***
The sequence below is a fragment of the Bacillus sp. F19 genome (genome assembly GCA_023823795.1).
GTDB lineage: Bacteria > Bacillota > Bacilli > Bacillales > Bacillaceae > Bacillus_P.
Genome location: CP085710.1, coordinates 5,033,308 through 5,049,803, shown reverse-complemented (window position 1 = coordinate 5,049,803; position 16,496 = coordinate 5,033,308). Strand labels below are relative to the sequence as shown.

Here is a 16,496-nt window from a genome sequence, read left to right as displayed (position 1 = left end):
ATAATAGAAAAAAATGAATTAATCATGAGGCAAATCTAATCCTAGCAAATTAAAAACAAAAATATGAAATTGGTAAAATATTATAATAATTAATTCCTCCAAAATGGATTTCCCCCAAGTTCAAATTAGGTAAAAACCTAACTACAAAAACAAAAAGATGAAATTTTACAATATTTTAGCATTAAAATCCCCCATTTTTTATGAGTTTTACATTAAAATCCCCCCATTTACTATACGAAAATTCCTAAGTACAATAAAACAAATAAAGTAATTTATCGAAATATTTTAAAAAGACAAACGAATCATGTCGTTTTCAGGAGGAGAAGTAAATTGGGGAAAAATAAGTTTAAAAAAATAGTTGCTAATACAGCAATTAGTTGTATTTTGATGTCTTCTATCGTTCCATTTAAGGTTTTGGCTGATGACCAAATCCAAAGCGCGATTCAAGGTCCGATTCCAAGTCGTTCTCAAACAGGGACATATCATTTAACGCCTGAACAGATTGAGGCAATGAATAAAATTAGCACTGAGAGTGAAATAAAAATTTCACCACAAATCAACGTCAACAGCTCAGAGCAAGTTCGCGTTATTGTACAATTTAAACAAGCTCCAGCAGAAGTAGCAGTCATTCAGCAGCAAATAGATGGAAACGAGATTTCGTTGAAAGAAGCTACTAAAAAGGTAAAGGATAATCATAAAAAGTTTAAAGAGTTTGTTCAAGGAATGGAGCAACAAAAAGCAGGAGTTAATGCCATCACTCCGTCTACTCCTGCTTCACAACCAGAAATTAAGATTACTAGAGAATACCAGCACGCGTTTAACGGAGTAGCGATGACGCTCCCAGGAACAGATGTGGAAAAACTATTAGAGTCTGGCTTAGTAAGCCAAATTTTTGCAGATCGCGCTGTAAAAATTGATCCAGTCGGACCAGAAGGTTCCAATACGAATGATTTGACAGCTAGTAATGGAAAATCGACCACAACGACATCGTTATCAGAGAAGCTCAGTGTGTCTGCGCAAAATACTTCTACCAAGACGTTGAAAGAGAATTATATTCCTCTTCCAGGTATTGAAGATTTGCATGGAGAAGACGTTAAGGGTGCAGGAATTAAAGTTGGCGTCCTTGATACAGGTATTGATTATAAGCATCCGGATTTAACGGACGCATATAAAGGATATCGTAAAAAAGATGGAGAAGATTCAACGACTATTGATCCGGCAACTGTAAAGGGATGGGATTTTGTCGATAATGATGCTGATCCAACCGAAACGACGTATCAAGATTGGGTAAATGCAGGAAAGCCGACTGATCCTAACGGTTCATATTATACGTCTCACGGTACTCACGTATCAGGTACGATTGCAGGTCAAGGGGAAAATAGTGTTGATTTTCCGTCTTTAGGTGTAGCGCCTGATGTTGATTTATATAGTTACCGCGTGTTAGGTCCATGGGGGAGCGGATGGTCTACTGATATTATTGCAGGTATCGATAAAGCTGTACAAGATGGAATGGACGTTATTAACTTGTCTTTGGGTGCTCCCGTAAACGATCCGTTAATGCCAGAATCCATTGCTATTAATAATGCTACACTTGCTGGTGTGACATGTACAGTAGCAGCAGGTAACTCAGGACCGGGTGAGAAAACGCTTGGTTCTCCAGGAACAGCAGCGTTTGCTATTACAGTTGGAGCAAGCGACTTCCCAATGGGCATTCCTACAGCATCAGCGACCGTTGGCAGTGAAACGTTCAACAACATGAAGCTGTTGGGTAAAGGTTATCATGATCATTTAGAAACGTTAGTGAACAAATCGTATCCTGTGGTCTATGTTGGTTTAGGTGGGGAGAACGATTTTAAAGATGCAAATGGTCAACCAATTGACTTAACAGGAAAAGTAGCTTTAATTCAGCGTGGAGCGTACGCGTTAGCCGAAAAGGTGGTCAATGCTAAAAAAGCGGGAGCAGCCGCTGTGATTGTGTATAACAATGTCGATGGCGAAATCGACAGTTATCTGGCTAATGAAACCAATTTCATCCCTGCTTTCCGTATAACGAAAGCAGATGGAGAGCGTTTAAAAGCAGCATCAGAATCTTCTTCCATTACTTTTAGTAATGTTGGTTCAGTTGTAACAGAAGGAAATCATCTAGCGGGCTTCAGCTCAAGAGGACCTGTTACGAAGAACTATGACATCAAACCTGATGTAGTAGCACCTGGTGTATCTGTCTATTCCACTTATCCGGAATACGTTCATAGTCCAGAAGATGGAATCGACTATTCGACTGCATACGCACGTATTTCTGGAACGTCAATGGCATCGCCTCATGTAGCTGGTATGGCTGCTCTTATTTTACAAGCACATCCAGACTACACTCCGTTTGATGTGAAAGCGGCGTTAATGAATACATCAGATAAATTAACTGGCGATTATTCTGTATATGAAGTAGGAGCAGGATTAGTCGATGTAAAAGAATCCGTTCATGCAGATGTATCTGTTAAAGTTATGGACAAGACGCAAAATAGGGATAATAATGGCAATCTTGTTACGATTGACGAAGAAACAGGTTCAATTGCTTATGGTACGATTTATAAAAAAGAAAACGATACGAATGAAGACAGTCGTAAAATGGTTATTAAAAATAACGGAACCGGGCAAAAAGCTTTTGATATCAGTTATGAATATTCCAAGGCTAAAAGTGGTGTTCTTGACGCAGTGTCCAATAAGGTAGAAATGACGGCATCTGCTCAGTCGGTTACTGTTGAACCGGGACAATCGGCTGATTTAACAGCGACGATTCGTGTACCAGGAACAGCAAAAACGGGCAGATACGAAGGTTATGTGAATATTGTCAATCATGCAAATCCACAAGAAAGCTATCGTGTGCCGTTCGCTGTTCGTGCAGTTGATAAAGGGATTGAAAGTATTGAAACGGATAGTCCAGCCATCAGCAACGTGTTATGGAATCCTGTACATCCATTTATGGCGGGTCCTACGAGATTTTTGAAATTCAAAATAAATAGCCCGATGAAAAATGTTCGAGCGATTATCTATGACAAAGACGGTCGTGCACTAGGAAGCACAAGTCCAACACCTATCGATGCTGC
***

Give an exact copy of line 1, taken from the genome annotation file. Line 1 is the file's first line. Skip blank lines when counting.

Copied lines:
The sequence below is a fragment of the Bacillus sp. F19 genome (genome assembly GCA_023823795.1).